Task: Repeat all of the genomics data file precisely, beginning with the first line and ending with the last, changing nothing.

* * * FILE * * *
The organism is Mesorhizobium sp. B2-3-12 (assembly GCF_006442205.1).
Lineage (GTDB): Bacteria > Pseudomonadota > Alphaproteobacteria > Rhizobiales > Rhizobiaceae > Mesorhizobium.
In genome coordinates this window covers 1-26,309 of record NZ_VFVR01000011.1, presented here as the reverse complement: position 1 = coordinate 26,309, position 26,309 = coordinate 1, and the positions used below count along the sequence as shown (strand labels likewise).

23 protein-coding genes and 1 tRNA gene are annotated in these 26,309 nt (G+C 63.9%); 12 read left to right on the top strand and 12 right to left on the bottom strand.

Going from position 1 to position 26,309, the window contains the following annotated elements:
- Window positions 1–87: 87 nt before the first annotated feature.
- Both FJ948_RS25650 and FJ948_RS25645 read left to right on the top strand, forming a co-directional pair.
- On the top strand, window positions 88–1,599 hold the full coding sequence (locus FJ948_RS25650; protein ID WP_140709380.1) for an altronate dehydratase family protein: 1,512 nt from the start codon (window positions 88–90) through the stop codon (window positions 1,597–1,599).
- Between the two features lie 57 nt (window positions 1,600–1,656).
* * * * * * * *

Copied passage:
The organism is Mesorhizobium sp. B2-3-12 (assembly GCF_006442205.1).
Lineage (GTDB): Bacteria > Pseudomonadota > Alphaproteobacteria > Rhizobiales > Rhizobiaceae > Mesorhizobium.
In genome coordinates this window covers 1-26,309 of record NZ_VFVR01000011.1, presented here as the reverse complement: position 1 = coordinate 26,309, position 26,309 = coordinate 1, and the positions used below count along the sequence as shown (strand labels likewise).

23 protein-coding genes and 1 tRNA gene are annotated in these 26,309 nt (G+C 63.9%); 12 read left to right on the top strand and 12 right to left on the bottom strand.

Going from position 1 to position 26,309, the window contains the following annotated elements:
- Window positions 1–87: 87 nt before the first annotated feature.
- Both FJ948_RS25650 and FJ948_RS25645 read left to right on the top strand, forming a co-directional pair.
- On the top strand, window positions 88–1,599 hold the full coding sequence (locus FJ948_RS25650; protein ID WP_140709380.1) for an altronate dehydratase family protein: 1,512 nt from the start codon (window positions 88–90) through the stop codon (window positions 1,597–1,599).
- Between the two features lie 57 nt (window positions 1,600–1,656).